By the time we get to the car, Felipe Smith undermines Robbie’s altruistic demeanor which he had previously established. First of all, instead of Robbie doing his job, he spends his time in the shop working on a car his boss doesn’t want him working on until next week. Then there’s a moment of confrontation which shows that Robbie doesn’t even trust his boss when it comes to his paycheck. Somehow this kid is earning money when he isn’t even doing his job and then gets upset at his boss if he wasn’t paid as much as he wanted. On top of that, it’s revealed Robbie was fixing up the car so he could take his girlfriend on a date and to the street races. In a scene ripped from other car movies, Robbie bets the car that he can win the street race. Of course he does. Why wouldn’t he? After all this is a car that Robbie stole and he has nothing to lose if he loses the race. Smith didn’t even bother using the trope of this being Robbie’s car that he saved up for and built with his own hands while trying to also provide for his brother. So, betting a strangers car on a race has no emotional impact other than Robbie being a jerk. In the middle of the race, it turns out that the car is actually loaded with drugs and a tracking device.
After a hot speed pursuit, Robbie and the car go up in a blaze while the police recover the drugs from the trunk. Then, at the moment of death, Robbie is turned into the Spirit of Vengeance. Vengeance, Vengeance for what? Is he going to take vengeance on the people who stole the wheelchair, the police for taking down a car they planted with drugs, his patient boss for accidentally withholding 23 dollars from his unearned paycheck? Why does Robbie have the Spirit of Vengeance? For a story which had very little exposition and plot and what it did have had been lifted from other stories, there are too many holes to make sense of what the writer was trying to accomplish.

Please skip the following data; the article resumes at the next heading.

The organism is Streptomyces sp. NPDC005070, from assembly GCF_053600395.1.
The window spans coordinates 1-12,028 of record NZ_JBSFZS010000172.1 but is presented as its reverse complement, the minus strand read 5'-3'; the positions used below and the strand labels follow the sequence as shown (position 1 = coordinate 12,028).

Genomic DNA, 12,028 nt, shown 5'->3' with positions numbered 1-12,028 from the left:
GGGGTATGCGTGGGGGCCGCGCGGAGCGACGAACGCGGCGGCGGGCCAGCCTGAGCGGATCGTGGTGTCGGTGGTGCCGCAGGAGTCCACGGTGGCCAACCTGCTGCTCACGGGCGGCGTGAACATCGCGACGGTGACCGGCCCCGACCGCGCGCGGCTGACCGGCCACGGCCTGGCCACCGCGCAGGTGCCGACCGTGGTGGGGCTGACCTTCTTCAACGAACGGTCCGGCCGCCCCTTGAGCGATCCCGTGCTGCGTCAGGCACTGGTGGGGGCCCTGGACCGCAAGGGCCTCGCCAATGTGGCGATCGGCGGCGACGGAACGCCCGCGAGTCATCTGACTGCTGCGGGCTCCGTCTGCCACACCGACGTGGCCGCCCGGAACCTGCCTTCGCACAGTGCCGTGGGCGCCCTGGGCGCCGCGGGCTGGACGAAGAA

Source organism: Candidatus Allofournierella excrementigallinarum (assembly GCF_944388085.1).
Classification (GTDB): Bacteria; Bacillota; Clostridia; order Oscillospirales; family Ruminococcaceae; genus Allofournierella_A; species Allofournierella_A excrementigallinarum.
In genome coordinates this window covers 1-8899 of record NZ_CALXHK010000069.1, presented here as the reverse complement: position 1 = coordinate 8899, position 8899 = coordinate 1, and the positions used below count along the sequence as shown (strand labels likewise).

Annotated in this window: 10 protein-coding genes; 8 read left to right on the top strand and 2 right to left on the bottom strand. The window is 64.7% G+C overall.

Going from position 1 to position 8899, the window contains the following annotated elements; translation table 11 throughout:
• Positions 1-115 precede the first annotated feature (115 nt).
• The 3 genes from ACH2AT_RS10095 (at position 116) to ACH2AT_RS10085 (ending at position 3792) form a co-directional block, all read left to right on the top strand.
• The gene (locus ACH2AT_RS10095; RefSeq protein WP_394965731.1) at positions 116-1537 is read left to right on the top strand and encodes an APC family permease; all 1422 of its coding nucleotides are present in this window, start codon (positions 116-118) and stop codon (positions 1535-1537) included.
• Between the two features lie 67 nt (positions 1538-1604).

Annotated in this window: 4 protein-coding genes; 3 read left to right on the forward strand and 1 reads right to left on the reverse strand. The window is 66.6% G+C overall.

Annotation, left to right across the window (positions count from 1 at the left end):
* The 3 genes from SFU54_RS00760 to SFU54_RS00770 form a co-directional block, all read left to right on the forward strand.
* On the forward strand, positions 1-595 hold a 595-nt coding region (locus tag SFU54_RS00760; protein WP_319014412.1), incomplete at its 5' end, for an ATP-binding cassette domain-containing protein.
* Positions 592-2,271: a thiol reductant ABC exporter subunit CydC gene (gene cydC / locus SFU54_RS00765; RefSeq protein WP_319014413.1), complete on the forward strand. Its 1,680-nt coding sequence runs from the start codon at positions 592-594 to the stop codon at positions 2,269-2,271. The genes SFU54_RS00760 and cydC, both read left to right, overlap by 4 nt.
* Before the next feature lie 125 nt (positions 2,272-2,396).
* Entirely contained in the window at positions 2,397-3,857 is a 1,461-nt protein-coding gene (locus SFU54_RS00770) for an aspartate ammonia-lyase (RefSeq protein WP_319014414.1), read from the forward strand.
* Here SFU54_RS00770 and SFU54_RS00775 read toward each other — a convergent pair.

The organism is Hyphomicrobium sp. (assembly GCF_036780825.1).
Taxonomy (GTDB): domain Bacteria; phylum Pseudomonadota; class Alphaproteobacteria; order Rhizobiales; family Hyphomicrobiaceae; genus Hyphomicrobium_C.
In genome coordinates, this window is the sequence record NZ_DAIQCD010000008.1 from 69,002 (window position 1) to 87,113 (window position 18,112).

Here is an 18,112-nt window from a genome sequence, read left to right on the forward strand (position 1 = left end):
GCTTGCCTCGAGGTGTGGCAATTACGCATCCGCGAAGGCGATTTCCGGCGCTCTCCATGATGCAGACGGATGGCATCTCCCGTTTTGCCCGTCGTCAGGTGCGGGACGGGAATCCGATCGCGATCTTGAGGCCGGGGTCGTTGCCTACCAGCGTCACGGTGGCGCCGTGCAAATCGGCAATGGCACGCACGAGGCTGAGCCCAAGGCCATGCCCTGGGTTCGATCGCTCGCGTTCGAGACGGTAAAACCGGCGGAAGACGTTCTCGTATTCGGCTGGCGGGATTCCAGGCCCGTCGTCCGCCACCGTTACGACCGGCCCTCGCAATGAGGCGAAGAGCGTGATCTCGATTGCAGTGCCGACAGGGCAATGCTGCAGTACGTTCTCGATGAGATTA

With that being said. The art style also lacked cohesion. It isn’t really clear what happened, but the characters looked like melting rubber, from their drooping eyelids and cheeks to their stretched out arms and legs. Although the fighting and emotional expression had a manga feel, it’s hard not to get distracted by their rubber anatomy. However, the car race and chase was very beautiful and it was worth re reading those kinetic pages of action, and it’s a shame it was buried in the larger mess. Over all, the only impressive and fresh part of this story was the car chase.   

SIlver Surfer #1 (2014) Review

Dan Slott
Michael Allred

Let’s face it the Silver Surfer was a product of his time; therefore, it makes sense why the new Silver Surfer reboot is soaked with nostalgia. Regardless, with the amount of referential detail the creators have put into this issues, the creators clearly have reverence for this series. However, if they tried to recreate those cosmic stories for the modern times, that magic would get lost in translation. Instead, this story is a more tongue in cheek with a few winks and nods to the old series. Remember, during the silver age of comics and science fiction, many writers would model alien civilization after western culture, and we see this in the reboot. For example, watching aliens ski down large flower petals, the impossible palace which scientist can’t explain, or the tiny solar system as seen to the right definitely establishes this is the sort of world Silver Surfer is taking part in. Yet, Silver Surfer pointing out the ridiculousness of these types of instances assures the readers this isn’t somebody trying to parody the classic series.